I was at the Research Software Engineers’ conference recently and in the group discussing training.
One of the themes that I advocated is training in soft skills such as communication. In part I meant this as the bridge between the developer(s) and business but on reflection, perhaps I mean something deeper as well. A while ago, I was introduced to Vitae’s Researcher Development Framework. This came back to me whilst discussing the issue as a potentially useful tool to help get the broad knowledge and skill base that Research Software Engineers (RSE) need to be effective.
One of the challenges that is not taught in the Software Engineering classes that I’ve attended is the way of being able to step out of one’s shoes and explain in non-patronising terms what I really mean by certain words or phrases.
This crosses with other developers as we have different skill sets. I’ve had this with close colleagues where one or other of us has a domain speciality. Every so often, one of us has to take a step back in a conversation to define a term or check that we both have the same denotation for a term.
This awareness of language becomes more important when conversing across domains or people. I don’t think that it is useful for either side to become frustrated with the other, especially when one is working towards the same goal.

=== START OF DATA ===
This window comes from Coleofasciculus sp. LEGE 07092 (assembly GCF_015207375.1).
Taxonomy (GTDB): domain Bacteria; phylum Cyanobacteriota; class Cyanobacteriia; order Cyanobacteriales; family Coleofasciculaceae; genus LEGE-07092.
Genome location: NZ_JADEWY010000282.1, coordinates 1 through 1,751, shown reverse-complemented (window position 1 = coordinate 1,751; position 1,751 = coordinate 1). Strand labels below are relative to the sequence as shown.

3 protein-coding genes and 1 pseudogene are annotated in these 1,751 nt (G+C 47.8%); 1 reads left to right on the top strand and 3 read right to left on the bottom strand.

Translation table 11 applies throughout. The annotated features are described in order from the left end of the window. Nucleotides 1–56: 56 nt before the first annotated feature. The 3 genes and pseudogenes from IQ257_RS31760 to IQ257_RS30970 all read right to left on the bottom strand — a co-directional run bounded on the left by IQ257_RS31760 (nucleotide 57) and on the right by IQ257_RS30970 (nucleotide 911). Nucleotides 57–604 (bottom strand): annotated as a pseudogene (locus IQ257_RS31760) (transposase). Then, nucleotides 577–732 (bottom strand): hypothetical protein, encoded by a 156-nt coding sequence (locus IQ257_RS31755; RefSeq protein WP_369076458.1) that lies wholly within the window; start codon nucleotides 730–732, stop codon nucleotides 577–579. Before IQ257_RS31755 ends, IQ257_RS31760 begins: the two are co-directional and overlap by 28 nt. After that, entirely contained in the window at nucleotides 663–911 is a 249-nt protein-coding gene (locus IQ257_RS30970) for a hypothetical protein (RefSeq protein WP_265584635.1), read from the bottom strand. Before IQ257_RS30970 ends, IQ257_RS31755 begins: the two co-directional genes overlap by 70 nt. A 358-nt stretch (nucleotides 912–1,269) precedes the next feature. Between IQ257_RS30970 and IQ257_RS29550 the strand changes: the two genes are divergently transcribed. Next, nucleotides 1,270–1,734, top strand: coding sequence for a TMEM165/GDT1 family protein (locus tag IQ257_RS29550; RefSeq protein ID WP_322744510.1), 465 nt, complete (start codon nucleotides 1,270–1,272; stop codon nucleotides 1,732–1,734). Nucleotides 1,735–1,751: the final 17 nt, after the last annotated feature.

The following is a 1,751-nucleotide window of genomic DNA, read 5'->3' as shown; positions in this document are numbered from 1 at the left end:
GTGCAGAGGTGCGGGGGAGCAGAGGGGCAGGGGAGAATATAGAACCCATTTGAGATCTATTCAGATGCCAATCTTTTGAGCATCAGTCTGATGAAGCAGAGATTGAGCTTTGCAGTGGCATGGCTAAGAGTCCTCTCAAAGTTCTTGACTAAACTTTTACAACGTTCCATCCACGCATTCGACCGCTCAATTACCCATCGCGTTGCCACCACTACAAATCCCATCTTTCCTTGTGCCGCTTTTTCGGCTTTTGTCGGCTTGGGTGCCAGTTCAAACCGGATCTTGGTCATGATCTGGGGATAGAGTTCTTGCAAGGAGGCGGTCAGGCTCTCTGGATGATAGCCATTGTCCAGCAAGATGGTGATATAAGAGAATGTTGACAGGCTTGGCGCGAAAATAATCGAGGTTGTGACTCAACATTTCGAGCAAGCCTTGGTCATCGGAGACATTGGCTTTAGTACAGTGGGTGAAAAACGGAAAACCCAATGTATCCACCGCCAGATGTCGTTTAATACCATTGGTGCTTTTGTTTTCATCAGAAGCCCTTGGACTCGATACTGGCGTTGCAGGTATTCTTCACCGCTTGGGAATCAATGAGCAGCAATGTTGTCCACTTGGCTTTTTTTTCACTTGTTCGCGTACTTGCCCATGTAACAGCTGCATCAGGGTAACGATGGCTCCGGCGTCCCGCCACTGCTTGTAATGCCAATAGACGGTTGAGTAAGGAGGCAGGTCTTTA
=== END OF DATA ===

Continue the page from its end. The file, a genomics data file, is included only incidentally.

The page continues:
In truth, I do not entirely know how one teaches communication, either verbal or written. I think that it is practice and the art of listening as well as talking. Perhaps the RSE committee might be able to look at this issue and perhaps we can begin coming up with our own RSE framework along side a career framework.
In my view, a way of getting RSEs having the added value is being able to have the domain conversation with colleagues in both directions: being able to converse and to listen. Technical skills alone will not achieve this but being able to be an active part of the conversation may help.